The Emoji Movie
Composed By: Patrick Doyle
Distributed by: Sony Classical
Reviewed by Melissa Minners
In the animated film, The Emoji Movie, we are introduced to the secret world within your smartphone. Hidden in the messaging app is the bustling city of Textopolis, haven of emojis who are just waiting to be selected by their phone user. Each emoji has its own special facial expression, except for Gene (T.J. Miller) who was somehow born without a filter and has the ability to burst out in multiple expressions. Determined to be just like every other emoji, Gene asks his best friend Hi-5 (James Corden) and code breaker emoji Jailbreaker (Anna Faris) for help. They embark on an epic adventure through the apps on the phone in an effort to find some way to fix Gene’s “affliction.” But when a greater danger threatens the phone, it will be up to Gene, Hi-5 and Jailbreaker to save all of the emojis in Textopolis before it’s deleted forever!
The musical score of The Emoji Movie was created by classically trained Scottish composer Patrick Doyle. Having graduated from the Royal Scottish Academy of Music in 1975, Doyle has created musical scores for over fifty feature films, collaborating with a plethora of acclaimed directors, including Ang Lee, Mike Newel, Robert Altman, Brian De Palma and Kenneth Branagh. He was made a Fellow of the Royal Scottish Academy of Music in 1975. Some of Patrick Doyle’s scoring credits include Harry Potter and the Goblet of Fire, Gosford Park, Sense and Sensibility, Indochine, Carlito's Way, A Little Princess, Henry V, Hamlet, Frankenstein and Thor.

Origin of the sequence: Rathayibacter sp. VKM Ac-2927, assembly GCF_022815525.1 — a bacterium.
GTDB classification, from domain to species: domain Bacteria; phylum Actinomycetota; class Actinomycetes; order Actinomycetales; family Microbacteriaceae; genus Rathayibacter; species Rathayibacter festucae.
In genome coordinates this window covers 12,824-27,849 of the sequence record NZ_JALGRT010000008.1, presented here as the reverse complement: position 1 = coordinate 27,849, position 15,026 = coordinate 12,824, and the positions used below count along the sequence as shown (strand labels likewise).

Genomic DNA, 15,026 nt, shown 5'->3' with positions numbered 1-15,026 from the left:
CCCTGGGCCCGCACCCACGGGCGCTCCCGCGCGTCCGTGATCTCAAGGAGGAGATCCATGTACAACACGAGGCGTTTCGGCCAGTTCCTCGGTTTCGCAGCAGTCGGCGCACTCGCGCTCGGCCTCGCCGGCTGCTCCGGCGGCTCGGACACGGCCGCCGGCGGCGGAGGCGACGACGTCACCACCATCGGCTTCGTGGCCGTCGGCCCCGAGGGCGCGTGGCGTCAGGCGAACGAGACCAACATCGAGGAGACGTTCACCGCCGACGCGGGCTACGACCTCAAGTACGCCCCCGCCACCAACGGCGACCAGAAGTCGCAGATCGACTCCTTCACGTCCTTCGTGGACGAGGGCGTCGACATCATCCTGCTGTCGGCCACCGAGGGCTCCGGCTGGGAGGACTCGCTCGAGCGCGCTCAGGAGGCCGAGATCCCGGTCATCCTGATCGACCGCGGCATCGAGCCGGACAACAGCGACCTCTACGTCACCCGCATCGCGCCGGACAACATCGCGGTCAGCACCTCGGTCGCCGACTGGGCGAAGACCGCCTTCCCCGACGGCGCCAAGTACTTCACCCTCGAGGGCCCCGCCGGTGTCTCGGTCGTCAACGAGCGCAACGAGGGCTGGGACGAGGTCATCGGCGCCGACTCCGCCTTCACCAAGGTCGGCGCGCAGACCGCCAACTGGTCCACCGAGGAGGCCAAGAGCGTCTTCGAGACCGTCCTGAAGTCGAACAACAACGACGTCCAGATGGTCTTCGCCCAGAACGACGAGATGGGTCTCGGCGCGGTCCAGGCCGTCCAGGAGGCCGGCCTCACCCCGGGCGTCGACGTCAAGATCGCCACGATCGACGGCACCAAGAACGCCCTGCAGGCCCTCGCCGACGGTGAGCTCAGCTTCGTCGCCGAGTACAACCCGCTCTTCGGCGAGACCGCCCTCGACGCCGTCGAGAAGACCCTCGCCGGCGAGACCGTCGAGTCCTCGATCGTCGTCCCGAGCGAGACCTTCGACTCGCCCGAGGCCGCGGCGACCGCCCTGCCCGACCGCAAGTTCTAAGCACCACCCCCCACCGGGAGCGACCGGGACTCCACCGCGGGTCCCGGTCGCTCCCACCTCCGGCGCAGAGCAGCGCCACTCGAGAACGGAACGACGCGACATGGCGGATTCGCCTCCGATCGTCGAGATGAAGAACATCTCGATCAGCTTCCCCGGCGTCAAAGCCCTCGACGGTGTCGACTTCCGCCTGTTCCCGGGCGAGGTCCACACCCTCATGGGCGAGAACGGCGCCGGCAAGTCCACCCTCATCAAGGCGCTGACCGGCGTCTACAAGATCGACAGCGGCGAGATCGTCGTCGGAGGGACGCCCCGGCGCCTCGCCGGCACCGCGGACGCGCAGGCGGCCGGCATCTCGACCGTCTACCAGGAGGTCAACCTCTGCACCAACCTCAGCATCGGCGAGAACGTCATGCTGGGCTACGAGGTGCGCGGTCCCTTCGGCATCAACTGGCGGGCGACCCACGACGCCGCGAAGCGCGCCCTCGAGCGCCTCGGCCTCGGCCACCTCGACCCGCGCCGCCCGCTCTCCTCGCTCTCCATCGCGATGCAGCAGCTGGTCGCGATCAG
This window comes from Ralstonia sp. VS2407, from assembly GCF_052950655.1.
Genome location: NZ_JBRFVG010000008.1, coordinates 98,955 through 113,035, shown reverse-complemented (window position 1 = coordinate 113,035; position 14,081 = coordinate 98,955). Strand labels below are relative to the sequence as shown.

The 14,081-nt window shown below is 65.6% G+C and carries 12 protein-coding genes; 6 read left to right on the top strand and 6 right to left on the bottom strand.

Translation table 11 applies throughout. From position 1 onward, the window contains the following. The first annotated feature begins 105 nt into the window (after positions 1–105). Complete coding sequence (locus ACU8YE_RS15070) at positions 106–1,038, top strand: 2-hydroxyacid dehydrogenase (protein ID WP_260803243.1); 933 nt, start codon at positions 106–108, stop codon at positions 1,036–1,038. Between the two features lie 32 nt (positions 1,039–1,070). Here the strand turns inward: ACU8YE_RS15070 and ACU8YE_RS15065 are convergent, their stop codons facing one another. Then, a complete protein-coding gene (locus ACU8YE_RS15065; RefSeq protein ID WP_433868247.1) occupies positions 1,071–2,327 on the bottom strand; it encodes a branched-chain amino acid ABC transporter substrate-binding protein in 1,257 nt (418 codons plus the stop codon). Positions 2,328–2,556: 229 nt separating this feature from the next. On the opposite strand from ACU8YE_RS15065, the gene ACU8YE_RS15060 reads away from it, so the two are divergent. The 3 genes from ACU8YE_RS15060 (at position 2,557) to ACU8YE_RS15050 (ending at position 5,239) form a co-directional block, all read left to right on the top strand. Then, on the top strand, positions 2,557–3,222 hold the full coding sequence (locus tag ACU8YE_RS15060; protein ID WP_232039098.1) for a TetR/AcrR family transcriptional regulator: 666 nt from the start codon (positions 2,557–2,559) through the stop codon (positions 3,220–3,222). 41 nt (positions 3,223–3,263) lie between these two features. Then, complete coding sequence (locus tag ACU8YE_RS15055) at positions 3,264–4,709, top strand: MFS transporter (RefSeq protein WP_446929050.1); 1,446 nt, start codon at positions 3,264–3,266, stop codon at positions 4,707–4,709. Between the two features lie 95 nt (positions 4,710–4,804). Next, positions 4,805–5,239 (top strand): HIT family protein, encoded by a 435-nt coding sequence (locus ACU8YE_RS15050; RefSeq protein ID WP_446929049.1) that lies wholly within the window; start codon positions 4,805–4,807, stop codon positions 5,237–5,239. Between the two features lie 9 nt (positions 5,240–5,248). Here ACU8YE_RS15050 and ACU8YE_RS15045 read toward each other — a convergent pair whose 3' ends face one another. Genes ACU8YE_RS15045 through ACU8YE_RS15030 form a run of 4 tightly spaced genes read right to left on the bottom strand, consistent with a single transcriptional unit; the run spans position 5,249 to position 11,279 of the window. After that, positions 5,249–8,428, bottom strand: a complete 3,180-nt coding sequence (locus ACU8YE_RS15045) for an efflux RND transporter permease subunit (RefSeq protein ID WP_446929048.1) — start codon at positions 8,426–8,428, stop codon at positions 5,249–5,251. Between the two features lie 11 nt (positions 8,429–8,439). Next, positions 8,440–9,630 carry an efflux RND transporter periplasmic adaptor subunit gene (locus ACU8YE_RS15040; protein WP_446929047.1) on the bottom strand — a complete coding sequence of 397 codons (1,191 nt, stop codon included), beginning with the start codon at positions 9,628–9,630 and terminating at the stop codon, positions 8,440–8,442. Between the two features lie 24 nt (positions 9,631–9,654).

The Emoji Movie features a mix of orchestral and electronic music. That’s only fitting, considering the digital technology the movie’s characters represent. Thus, we have a rather digitized theme for Gene and his friends. The music has that quirky animated comedy feel in the beginning, but, at the adventures mount and Gene, Hi-5 and Jailbreaker hop from app to app, the music takes on more of an action feel, with a fast pace and a sense of urgency. Things become a bit sad and desperate sounding as the emojis come close to deletion, but the music gets more upbeat as Gene realizes his potential. Good Vibrations is a fun song performed by Ricky Reed. It kind of has that Pharrell Williams Happy feel in which the singer discusses how happy he is feeling: “I feel so good I might just, I might just, I might just / Sing off key / Dance with two left feet / Won't let nobody / Take my happy from me.”
I found the musical score of The Emoji Movie to be quite entertaining and definitely representative of the film’s storyline. The electronic/digitized sound was perfect for the digitized world of Textopolis and the various apps Gene finds himself traveling through. The action sequences coupled with the quirky music in comical moments is definitely what I would expect from this animated film score and Patrick Doyle delivers. A fun listen.